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Supply chain

Missing links: what next for global supply chains?

Published 28 December 2021 in Supply chain • 5 min read

COVID-19 has disrupted global supply chains but not changed their fundamental form. New technologies, continuing geo-political tensions and climate change point to companies in many industries having to plan for more radical change in the not-so-distant future.

COVID-19 turned global supply chains on their heads again and again in the last two years. First the pandemic disrupted demand and shuttered factories. Then wrong incorrect forecasts of how the world would recover made things far worse, leading to shortages of key components – most prominently semiconductors – which in turn badly hit the global automotive sector and other industries.

When goods once again started pouring out of factories, port and transport infrastructure failed. Container ships found themselves unable to offload their cargos; shortages of truck drivers led to containers piling up at distribution centers. Next up in early 2022 could be a ‘demand’ recession, as delayed goods arrive and businesses find themselves forced to stockpile inventory.

Combined with the US’s continuing trade war with China, and there has been widespread speculation that the eventual outcome has to be fundamental changes in the shape of global supply chains. Forecast changes have included reshoring the manufacture of strategic goods such as medical supplies and basic pharmaceuticals to America and Europe and the replacement of ‘just-in-time’ supply chains with ones with built-in redundancy.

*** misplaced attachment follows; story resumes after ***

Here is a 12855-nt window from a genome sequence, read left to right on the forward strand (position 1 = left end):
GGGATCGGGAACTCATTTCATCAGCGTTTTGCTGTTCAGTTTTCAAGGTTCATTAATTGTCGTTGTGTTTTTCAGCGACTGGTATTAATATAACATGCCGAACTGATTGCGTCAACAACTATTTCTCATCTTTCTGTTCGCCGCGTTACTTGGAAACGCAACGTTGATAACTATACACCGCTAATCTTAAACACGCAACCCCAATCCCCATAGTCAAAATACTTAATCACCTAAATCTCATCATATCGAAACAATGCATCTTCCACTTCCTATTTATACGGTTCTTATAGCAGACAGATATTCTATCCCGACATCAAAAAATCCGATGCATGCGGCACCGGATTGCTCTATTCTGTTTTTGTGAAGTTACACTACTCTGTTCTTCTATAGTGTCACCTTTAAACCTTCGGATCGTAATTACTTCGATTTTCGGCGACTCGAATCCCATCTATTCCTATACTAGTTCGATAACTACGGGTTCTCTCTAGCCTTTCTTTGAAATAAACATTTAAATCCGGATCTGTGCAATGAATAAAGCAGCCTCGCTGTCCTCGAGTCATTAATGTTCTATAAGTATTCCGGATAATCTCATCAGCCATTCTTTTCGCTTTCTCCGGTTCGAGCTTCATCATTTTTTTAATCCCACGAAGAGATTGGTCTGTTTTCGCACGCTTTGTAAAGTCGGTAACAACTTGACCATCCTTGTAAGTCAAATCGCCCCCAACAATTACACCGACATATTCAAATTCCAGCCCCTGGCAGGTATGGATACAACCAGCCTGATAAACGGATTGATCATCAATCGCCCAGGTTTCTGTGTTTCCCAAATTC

The fundamentals 

Two factors, however, point to supply chains maintaining their pre-COVID form, at least in their overall form. First, as Ralf W. Seifert and Richard Markoff note, the problems that have been exposed are far more due to increased demand than just-in-time strategies or labor and infrastructure shortcomings.

Second, is the continuing supremacy of East Asia, especially China, as the world’s manufacturing center of gravity. Together, China, Japan and South Korea account for nearly 40% of all manufacturing; that trio plus Taiwan and Hong Kong account for a quarter of all merchandise exports.  

While it is likely that some parts of the technology supply chain will leave China thanks to US sanctions and tariffs, the country’s broader attraction to foreign investment remains intact. Last year, while worldwide foreign direct investment collapsed by more than 40%, China’s rose by 6% to just under $150 billion.

True, some of the country’s manufacturing is on the move. Much garment production has left for South-east and South Asia, and much has been made recently of Vietnam’s rise as an alternative manufacturing and assembly location to China.  

Overall, however, the scale of the shift has been modest. Vietnam’s manufacturing exports last year were only 12% of China’s. Indeed, with China’s exports rising 24.5% in the first nine months of 2021, the question is not whether global supply chains are being reconfigured, but whether they can cope with the extra volumes being thrown at them.

Changes ahead 

Within this big picture, some significant changes are occurring. In many industries, digital technologies have made it possible to track what is happening at all points along a company’s supply chain. That is preparing the way for the widespread use of artificial intelligence and machine learning technologies that can be used to manage and prevent disruptions.